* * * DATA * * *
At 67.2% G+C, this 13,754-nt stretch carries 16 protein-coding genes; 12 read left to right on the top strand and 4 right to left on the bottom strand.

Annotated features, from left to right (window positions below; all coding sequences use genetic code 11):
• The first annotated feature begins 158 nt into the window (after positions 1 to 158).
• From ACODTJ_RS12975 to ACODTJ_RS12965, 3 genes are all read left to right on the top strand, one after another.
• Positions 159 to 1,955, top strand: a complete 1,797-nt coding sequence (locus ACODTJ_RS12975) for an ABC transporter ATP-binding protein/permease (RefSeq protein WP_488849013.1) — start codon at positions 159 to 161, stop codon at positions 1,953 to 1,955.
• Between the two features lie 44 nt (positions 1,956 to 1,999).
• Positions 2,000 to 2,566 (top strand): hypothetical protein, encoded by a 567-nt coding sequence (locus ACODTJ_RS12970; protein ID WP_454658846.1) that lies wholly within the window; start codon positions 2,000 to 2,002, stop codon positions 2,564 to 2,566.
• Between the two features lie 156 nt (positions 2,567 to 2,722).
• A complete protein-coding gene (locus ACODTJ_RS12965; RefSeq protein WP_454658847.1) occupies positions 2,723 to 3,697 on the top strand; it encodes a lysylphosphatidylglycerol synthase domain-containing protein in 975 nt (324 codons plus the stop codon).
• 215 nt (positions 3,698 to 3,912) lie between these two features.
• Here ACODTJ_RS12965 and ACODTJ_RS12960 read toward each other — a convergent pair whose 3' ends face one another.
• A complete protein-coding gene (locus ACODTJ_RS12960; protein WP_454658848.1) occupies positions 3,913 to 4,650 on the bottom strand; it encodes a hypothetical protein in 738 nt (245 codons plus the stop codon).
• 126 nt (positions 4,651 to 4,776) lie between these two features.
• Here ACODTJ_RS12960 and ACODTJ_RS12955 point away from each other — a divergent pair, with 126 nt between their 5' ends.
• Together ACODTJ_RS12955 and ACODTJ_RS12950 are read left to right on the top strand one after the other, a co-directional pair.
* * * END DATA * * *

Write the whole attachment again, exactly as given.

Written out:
At 67.2% G+C, this 13,754-nt stretch carries 16 protein-coding genes; 12 read left to right on the top strand and 4 right to left on the bottom strand.

Annotated features, from left to right (window positions below; all coding sequences use genetic code 11):
• The first annotated feature begins 158 nt into the window (after positions 1 to 158).
• From ACODTJ_RS12975 to ACODTJ_RS12965, 3 genes are all read left to right on the top strand, one after another.
• Positions 159 to 1,955, top strand: a complete 1,797-nt coding sequence (locus ACODTJ_RS12975) for an ABC transporter ATP-binding protein/permease (RefSeq protein WP_488849013.1) — start codon at positions 159 to 161, stop codon at positions 1,953 to 1,955.
• Between the two features lie 44 nt (positions 1,956 to 1,999).
• Positions 2,000 to 2,566 (top strand): hypothetical protein, encoded by a 567-nt coding sequence (locus ACODTJ_RS12970; protein ID WP_454658846.1) that lies wholly within the window; start codon positions 2,000 to 2,002, stop codon positions 2,564 to 2,566.
• Between the two features lie 156 nt (positions 2,567 to 2,722).
• A complete protein-coding gene (locus ACODTJ_RS12965; RefSeq protein WP_454658847.1) occupies positions 2,723 to 3,697 on the top strand; it encodes a lysylphosphatidylglycerol synthase domain-containing protein in 975 nt (324 codons plus the stop codon).
• 215 nt (positions 3,698 to 3,912) lie between these two features.
• Here ACODTJ_RS12965 and ACODTJ_RS12960 read toward each other — a convergent pair whose 3' ends face one another.
• A complete protein-coding gene (locus ACODTJ_RS12960; protein WP_454658848.1) occupies positions 3,913 to 4,650 on the bottom strand; it encodes a hypothetical protein in 738 nt (245 codons plus the stop codon).
• 126 nt (positions 4,651 to 4,776) lie between these two features.
• Here ACODTJ_RS12960 and ACODTJ_RS12955 point away from each other — a divergent pair, with 126 nt between their 5' ends.
• Together ACODTJ_RS12955 and ACODTJ_RS12950 are read left to right on the top strand one after the other, a co-directional pair.